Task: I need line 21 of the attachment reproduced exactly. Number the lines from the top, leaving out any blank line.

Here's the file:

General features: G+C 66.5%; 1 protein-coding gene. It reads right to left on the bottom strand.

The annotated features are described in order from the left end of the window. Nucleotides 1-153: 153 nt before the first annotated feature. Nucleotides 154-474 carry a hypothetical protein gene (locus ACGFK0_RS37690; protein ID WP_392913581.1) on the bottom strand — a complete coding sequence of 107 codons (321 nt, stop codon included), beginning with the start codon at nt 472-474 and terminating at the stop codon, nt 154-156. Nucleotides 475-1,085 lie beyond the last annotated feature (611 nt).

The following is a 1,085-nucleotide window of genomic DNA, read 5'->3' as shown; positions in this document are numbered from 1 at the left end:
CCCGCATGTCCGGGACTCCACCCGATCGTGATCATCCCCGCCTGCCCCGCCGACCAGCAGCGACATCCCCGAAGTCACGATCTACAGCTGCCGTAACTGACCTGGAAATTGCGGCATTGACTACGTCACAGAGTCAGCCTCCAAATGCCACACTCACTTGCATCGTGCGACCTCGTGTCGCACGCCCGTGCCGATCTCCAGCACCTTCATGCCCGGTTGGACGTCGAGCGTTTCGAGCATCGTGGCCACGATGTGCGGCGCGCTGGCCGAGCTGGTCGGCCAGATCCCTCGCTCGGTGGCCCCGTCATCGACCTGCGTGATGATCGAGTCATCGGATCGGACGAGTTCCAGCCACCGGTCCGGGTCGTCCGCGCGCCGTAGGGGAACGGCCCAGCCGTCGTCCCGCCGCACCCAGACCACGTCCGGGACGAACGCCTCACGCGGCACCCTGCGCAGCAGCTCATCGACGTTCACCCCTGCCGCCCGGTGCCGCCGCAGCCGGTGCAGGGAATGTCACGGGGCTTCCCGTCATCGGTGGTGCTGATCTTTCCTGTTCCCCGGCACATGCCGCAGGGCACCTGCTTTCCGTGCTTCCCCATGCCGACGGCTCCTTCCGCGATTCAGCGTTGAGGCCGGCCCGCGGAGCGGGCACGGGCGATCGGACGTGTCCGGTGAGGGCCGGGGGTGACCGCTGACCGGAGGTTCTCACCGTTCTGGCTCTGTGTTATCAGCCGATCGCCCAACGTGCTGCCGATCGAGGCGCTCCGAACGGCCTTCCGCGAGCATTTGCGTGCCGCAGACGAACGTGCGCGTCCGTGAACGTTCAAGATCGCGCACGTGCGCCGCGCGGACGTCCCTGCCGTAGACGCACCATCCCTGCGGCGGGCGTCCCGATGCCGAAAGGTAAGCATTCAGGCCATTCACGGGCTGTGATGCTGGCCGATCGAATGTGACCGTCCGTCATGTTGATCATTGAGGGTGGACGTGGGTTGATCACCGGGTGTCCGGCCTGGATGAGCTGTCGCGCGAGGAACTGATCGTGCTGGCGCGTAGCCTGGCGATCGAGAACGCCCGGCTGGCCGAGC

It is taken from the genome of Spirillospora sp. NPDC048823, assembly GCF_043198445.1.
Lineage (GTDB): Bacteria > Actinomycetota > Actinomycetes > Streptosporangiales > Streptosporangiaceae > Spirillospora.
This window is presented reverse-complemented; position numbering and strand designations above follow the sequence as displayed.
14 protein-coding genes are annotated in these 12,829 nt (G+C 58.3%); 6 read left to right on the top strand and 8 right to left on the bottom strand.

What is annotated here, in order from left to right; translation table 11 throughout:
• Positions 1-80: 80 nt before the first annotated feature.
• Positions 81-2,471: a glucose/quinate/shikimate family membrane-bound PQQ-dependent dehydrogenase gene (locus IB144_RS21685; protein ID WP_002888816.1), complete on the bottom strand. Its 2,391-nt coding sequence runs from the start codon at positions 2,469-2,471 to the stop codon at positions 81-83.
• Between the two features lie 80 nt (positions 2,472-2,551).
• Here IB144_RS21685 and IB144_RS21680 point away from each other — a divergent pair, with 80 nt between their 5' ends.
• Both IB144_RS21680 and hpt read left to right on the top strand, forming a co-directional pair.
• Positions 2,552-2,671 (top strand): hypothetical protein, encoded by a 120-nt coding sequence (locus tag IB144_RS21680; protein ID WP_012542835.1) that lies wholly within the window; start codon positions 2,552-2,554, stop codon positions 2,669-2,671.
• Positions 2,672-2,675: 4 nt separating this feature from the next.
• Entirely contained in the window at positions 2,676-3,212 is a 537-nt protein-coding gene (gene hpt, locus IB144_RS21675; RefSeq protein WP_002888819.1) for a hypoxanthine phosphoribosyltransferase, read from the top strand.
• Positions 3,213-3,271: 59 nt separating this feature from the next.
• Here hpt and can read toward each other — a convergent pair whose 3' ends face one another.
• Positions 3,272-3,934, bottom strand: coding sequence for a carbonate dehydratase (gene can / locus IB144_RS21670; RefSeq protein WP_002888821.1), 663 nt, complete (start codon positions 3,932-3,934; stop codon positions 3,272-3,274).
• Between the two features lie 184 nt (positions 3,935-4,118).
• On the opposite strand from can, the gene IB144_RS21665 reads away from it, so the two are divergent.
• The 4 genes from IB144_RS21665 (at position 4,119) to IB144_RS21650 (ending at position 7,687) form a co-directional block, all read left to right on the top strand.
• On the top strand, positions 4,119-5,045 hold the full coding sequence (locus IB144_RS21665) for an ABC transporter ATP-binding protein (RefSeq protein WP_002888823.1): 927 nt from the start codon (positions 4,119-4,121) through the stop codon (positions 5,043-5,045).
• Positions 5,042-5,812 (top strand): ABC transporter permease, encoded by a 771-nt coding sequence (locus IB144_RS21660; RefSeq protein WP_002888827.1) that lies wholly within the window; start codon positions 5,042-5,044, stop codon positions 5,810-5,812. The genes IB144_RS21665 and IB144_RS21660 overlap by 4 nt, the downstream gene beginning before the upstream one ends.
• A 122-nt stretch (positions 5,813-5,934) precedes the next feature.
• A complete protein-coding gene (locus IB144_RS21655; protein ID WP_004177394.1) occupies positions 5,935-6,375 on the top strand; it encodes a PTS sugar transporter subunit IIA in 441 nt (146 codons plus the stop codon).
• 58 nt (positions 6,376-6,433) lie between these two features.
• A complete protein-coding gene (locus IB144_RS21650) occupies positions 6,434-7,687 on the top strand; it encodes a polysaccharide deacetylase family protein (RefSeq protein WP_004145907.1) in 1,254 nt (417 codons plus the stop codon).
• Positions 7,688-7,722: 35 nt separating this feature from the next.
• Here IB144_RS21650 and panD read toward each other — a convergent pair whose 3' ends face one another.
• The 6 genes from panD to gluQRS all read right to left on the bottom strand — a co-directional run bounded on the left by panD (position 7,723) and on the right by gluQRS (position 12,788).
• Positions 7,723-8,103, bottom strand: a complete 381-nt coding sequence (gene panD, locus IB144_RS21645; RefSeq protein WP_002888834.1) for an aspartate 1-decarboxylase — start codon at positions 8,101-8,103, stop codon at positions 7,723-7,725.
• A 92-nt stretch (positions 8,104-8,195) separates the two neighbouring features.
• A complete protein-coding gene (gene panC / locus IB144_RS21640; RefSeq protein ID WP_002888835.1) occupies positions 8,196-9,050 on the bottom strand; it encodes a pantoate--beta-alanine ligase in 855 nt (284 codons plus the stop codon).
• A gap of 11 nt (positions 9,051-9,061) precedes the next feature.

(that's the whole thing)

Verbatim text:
• Between the two features lie 184 nt (positions 3,935-4,118).